"The serial path from concept to shelf is a core competency that all branded food companies must solve for. All of the world’s premier food companies do this very well," he continues.

"These processes are outside the purview of the traditional contract manufacturer. Hearthside believes that by investing heavily in co-innovation with customers at multiple points in the development cycle, we can lower their cost of product development, speed time-to-market and help produce superior outcomes."

Hearthside likes to call its system "multidimensional innovation." Product development for this company means development of product, processes, business processes, commercialization, packaging, information and financial – and, as much as possible, doing those simultaneously.

The ideal scenario involves "a customer coming to us with deep consumer insight and various product concepts," says Mark Lindsley, who, as director of product development, leads Hearthside’s R&D efforts. "We'll develop a couple of 'protocepts' to bring back, and we'll go back and forth with their management, marketing and R&D people. Then we'll go back to the lab and refine them. But we'll also start working on what equipment and packaging would be needed and how fast we can get this product to the market."

Hearthside uses what it calls “spend-to-market” to highlight these costs. “Loosely translated, this is an early estimate of the product cost, capital cost and resources required to bring a concept to market," says Lindsley. "This approach helps our customers balance innovation with investment.

“By collaborating, our customer’s R&D teams can leverage Hearthside’s resources to increase the number of projects on their plate. We in turn leverage the R&D resources at our suppliers,” says Lindsley. “The net effect is an exponential increase in resources. This translates to speed.”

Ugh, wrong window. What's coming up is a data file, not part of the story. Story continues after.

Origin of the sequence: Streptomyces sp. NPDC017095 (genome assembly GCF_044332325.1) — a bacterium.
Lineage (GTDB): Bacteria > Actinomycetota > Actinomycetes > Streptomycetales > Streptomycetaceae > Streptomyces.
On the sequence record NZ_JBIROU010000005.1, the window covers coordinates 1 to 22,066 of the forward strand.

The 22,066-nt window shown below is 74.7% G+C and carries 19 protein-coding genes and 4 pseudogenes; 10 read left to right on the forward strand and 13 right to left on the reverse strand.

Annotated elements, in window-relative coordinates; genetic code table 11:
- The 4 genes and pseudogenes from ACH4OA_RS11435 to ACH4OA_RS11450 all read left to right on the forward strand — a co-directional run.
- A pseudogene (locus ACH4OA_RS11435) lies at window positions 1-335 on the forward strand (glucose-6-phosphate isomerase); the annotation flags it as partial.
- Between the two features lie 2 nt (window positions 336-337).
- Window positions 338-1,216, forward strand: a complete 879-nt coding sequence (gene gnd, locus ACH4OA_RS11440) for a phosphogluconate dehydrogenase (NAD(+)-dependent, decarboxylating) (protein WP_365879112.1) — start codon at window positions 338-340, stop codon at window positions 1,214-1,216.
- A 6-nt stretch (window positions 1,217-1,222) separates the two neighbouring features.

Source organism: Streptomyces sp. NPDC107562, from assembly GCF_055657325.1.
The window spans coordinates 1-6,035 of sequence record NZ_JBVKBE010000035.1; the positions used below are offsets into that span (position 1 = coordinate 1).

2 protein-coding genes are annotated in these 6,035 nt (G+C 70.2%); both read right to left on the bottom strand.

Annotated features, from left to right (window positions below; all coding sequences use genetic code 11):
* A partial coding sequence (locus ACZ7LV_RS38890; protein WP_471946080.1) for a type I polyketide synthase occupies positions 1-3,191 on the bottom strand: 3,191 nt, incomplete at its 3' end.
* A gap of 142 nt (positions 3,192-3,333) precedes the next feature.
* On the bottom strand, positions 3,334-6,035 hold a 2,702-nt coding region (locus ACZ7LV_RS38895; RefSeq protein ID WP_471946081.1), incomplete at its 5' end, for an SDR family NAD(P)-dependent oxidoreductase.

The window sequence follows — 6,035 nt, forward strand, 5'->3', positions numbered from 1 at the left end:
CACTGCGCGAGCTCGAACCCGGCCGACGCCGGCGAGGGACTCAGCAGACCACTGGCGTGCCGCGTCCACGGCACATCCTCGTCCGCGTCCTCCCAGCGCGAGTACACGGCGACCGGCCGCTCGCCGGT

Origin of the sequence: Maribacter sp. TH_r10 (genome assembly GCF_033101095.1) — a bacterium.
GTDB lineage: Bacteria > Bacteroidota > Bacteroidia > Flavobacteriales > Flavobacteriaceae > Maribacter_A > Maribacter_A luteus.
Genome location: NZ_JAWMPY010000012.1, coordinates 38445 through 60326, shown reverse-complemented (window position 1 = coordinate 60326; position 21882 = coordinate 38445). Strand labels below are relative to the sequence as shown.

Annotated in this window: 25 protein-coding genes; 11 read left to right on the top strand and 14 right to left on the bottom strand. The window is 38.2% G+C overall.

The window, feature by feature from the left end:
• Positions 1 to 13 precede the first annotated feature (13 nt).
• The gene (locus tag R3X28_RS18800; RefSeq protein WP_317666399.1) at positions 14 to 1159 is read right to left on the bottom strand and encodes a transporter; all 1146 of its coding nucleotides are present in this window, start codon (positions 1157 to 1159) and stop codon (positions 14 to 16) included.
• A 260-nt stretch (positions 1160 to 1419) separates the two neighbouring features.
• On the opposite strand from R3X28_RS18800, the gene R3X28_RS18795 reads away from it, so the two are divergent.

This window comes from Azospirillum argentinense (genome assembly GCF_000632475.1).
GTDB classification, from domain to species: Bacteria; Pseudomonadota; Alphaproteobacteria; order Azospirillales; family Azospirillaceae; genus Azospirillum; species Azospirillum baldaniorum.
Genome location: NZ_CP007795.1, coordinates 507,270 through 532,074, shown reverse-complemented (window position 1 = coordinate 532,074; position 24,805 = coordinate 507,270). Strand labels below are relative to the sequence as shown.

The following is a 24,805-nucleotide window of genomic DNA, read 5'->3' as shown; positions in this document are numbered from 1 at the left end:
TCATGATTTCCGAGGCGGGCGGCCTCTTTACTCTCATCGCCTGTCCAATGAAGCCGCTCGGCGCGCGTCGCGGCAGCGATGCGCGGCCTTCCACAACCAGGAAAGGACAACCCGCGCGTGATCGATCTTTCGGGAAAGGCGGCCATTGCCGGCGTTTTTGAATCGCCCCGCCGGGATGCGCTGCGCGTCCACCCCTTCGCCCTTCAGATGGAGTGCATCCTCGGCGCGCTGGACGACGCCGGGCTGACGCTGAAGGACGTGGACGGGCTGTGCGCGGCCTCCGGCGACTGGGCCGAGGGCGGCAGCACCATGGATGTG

This is not a contract R&D company, though; implicit in this process is that Hearthside's factories will manufacture the ultimate product.

That's a typical scenario, although Hearthside has developed spinoff products for customers and even has pitched some products that its own R&D team has conceptualized.

"There's probably nothing we do that our customers cannot do for themselves," Scalia adds. "But we can do it faster, cheaper, rounding out their gaps or just let them better use their assets."

With the current debate leaning toward an eventual ban on partially hydrogenated oils, a key element of many baked products, Hearthside's R&D team has become expert at finding solutions and substitutions and can recommend them to customers.

But it's difficult to show pictures of their successes. "For example, our test kitchens just delivered 14 product concepts to a leading customer’s new product group," said Lindsley. "All were well received, and we expect several to be green lighted for further development. The problem, of course, is we can't talk about it."

Adds Scalia, “We don’t mind this anonymity. In fact, we revel in helping our customers be successful. Our true reward is customer loyalty and the growth of our manufacturing business.”